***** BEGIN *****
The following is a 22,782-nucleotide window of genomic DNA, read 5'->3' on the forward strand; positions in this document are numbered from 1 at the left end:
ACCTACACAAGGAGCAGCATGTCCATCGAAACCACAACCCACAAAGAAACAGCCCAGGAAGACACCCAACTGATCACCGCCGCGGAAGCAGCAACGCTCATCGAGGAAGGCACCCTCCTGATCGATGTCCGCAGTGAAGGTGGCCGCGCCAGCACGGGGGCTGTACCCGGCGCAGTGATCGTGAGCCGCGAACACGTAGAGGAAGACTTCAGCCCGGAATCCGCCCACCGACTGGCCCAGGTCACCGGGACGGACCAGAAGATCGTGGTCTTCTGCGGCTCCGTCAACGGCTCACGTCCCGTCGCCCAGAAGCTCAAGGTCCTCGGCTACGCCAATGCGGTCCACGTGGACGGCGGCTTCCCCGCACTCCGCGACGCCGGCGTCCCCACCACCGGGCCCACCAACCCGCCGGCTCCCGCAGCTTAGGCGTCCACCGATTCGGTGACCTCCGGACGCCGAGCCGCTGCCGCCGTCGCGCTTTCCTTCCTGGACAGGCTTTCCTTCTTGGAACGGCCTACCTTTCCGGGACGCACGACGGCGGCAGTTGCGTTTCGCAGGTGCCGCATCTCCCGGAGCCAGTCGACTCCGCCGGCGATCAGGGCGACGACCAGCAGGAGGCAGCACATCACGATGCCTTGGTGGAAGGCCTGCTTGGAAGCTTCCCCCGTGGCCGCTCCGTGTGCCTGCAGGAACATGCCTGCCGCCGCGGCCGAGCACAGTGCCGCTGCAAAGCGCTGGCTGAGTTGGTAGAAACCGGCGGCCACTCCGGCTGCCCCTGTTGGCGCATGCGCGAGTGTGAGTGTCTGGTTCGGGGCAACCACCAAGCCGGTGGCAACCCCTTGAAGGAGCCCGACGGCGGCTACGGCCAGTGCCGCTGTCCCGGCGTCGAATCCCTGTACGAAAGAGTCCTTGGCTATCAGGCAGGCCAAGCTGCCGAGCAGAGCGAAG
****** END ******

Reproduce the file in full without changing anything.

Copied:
The following is a 22,782-nucleotide window of genomic DNA, read 5'->3' on the forward strand; positions in this document are numbered from 1 at the left end:
ACCTACACAAGGAGCAGCATGTCCATCGAAACCACAACCCACAAAGAAACAGCCCAGGAAGACACCCAACTGATCACCGCCGCGGAAGCAGCAACGCTCATCGAGGAAGGCACCCTCCTGATCGATGTCCGCAGTGAAGGTGGCCGCGCCAGCACGGGGGCTGTACCCGGCGCAGTGATCGTGAGCCGCGAACACGTAGAGGAAGACTTCAGCCCGGAATCCGCCCACCGACTGGCCCAGGTCACCGGGACGGACCAGAAGATCGTGGTCTTCTGCGGCTCCGTCAACGGCTCACGTCCCGTCGCCCAGAAGCTCAAGGTCCTCGGCTACGCCAATGCGGTCCACGTGGACGGCGGCTTCCCCGCACTCCGCGACGCCGGCGTCCCCACCACCGGGCCCACCAACCCGCCGGCTCCCGCAGCTTAGGCGTCCACCGATTCGGTGACCTCCGGACGCCGAGCCGCTGCCGCCGTCGCGCTTTCCTTCCTGGACAGGCTTTCCTTCTTGGAACGGCCTACCTTTCCGGGACGCACGACGGCGGCAGTTGCGTTTCGCAGGTGCCGCATCTCCCGGAGCCAGTCGACTCCGCCGGCGATCAGGGCGACGACCAGCAGGAGGCAGCACATCACGATGCCTTGGTGGAAGGCCTGCTTGGAAGCTTCCCCCGTGGCCGCTCCGTGTGCCTGCAGGAACATGCCTGCCGCCGCGGCCGAGCACAGTGCCGCTGCAAAGCGCTGGCTGAGTTGGTAGAAACCGGCGGCCACTCCGGCTGCCCCTGTTGGCGCATGCGCGAGTGTGAGTGTCTGGTTCGGGGCAACCACCAAGCCGGTGGCAACCCCTTGAAGGAGCCCGACGGCGGCTACGGCCAGTGCCGCTGTCCCGGCGTCGAATCCCTGTACGAAAGAGTCCTTGGCTATCAGGCAGGCCAAGCTGCCGAGCAGAGCGAAG